“Ambassador Tracy, I thank you for your years of service and for stepping up to what’s going to be a very difficult task undoubtedly. I look forward to hearing your plans to confront these issues.
“Thank you, Mr. Chairman.”
Ranking Member Risch gave the following remarks for the second panel:
“Thank you, Mr. Chairman, and thank you to the panel for being here today. Certainly four important appointments.
“On Armenia, the U.S. has a valuable role to play in resolving the tenuous relationship between Armenia and Azerbaijan. At the centerpiece of the conflict of course is the disputed territories and the need to find a stable solution that protects the rights of Armenians and Azeris living there.
“With Russia pulling back in the region, there is now a limited opportunity for the U.S. to take a stronger role and help end the bloodshed.
“With regard to Cyprus, our relationship is changing, due to Cyprus’ progress in cleaning up its financial sector, as well as its growing ties with Greece and Israel. Just a few months ago, the State Department waived the arms embargo that it has had on Cyprus since 1987, which will open the door to closer cooperation, and hopefully some improvements in areas of mutual interest in the Eastern Mediterranean.
“I expect that strong U.S. leadership will continue to advance this progress, and closer bilateral relations will open up new opportunities for the United States to work with parties on the island to find a lasting and stable solution for reunification.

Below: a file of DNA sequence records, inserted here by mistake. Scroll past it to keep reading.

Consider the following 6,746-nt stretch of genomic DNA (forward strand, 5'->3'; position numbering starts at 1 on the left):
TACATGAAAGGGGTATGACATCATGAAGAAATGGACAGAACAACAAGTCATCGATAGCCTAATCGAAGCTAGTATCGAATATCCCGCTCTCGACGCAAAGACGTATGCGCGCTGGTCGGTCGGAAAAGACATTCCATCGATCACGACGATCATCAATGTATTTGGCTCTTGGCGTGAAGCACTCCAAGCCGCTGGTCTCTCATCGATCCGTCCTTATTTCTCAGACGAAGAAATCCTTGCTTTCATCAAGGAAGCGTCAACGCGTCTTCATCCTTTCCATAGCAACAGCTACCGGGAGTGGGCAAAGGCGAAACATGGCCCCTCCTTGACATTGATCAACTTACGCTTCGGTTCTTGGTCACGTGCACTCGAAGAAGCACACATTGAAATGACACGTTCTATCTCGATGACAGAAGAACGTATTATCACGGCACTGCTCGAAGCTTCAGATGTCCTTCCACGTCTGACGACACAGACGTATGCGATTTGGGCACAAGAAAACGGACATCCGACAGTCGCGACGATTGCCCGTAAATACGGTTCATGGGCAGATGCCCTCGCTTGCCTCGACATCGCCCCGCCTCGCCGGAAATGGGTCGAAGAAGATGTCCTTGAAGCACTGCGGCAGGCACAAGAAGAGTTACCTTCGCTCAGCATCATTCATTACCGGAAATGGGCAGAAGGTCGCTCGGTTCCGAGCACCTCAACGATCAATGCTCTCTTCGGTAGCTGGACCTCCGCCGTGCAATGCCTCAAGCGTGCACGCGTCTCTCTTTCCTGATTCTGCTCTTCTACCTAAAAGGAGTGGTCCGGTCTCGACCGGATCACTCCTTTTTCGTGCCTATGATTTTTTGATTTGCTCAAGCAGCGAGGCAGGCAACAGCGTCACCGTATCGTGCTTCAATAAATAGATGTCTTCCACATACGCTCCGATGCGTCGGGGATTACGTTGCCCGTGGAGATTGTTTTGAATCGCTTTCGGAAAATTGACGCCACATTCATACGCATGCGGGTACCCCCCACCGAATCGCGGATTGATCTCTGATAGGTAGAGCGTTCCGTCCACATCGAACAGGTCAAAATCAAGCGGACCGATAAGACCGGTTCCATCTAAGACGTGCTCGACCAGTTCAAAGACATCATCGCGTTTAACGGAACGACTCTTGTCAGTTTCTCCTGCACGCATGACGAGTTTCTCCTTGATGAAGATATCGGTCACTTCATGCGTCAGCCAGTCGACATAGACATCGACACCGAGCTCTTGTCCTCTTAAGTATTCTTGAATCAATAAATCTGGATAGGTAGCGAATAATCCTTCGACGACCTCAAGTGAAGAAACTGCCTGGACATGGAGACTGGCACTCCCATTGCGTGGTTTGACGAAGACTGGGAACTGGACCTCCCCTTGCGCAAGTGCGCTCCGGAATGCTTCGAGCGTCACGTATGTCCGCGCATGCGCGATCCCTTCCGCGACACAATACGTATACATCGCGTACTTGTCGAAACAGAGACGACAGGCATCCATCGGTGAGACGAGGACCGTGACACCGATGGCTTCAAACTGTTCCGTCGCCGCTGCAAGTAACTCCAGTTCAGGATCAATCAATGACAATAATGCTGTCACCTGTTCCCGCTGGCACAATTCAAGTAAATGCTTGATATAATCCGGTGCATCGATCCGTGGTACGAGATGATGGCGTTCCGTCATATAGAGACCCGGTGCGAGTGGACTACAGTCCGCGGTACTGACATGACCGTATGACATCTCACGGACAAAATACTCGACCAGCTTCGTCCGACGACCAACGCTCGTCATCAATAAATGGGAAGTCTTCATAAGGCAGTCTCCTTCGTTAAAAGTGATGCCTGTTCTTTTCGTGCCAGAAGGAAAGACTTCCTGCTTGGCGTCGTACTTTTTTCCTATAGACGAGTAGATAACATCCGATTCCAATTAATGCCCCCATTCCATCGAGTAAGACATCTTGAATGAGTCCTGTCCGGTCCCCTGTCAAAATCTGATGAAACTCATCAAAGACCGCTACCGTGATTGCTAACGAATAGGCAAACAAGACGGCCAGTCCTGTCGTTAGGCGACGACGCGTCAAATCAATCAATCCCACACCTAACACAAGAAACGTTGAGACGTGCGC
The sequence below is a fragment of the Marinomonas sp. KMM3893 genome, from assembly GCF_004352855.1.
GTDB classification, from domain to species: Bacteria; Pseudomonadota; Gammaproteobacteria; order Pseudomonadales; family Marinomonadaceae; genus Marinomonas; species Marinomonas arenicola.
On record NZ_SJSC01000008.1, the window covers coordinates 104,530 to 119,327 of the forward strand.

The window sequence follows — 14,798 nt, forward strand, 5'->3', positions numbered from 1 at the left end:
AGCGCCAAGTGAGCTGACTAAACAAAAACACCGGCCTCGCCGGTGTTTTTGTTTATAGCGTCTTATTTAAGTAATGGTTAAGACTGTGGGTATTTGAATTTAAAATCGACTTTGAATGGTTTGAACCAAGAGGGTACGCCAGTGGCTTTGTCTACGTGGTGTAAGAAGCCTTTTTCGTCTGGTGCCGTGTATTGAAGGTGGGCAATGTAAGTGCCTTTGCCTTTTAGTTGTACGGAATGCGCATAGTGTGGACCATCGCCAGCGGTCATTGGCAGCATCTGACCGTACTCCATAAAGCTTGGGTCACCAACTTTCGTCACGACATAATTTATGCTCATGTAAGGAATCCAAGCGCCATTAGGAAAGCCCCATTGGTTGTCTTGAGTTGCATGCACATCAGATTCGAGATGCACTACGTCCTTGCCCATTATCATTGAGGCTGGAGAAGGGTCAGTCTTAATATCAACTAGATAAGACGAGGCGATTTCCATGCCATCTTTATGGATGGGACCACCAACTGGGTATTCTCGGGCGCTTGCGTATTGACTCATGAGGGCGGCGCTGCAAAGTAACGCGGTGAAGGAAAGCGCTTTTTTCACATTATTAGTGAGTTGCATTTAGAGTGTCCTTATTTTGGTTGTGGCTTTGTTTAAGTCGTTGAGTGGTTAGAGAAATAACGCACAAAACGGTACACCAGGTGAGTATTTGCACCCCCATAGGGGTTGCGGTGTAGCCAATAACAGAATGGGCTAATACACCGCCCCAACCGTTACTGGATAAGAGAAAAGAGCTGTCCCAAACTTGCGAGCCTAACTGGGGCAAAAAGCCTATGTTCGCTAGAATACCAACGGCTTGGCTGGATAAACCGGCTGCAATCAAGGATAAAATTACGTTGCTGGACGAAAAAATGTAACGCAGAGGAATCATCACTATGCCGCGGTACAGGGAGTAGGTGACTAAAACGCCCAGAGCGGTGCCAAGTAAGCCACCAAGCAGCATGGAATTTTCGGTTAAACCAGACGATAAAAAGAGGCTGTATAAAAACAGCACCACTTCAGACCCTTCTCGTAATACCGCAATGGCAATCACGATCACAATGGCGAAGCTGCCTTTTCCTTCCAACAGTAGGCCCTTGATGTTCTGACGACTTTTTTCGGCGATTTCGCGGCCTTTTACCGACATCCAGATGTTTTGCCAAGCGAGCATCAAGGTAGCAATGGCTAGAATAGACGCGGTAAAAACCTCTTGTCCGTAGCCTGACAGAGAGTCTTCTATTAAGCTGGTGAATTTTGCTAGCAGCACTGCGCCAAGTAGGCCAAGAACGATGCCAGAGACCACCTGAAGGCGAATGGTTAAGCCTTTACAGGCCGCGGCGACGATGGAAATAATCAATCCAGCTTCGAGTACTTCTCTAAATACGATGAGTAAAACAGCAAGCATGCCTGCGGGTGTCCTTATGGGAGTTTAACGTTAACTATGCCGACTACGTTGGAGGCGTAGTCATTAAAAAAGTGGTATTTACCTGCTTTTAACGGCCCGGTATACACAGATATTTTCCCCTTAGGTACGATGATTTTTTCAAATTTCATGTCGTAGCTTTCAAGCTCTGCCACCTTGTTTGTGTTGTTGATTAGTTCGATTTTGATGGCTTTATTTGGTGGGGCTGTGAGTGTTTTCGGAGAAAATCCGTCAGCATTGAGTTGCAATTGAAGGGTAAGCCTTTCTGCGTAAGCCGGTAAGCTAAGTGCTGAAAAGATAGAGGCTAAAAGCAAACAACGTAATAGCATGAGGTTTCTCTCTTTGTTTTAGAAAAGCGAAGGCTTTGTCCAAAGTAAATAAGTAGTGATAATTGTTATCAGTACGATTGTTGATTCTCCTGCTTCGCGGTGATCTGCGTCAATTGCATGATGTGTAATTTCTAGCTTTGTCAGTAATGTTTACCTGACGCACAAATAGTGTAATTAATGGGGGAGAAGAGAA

“I thank Ambassador Fisher for being willing to serve the United States in Cyprus, and I look forward to hearing how you will approach these complex issues.
“I am glad to finally have a nominee for the important position of Ambassador-At-Large to Monitor and Combat Trafficking.
“Thus far, I have been disappointed with the Biden Administration’s communication with Congress on human trafficking, and hope that filling this position will grant this important issue the attention it deserves.
“As the chairman noted, he and I have worked together on the International Trafficking Victims Protection Reauthorization Act, which would reform and modernize the State Department’s efforts to combat and monitor human trafficking. We look forward to progress.
“I look forward to hearing from you, Ms. Dyer, on your views of how to improve U.S. efforts to combat human trafficking around the globe.
“And finally, after COVID-19 forced a total, global evacuation of the Peace Corps, the organization has taken some steps to increase safety measures, as well as gradual re-entry to countries of service.
“Additionally, it is no secret that the Peace Corps has had its share of safety and security concerns prior to this global evacuation.
“That is why I worked with the chairman on our Peace Corps Reauthorization bill to address these challenges and ensure that today’s volunteers are equipped with the best training and knowledge to re-enter their countries of service.
“I want to thank you, Ms. Spahn, for your prior service in the Peace Corps and for the willingness to serve in this new capacity. I look forward to hearing how you will approach the ongoing safety and security issues that many volunteers face should you be confirmed.
“And I know you’ve had quite a bit of experience in that. Ms. Spahn, we’re looking forward to great and glorious things from you.
“With that, I will turn it back to the chairman. Thank you.”
These remarks have been lightly edited for clarity. Witness testimony is available on foreign.senate.gov.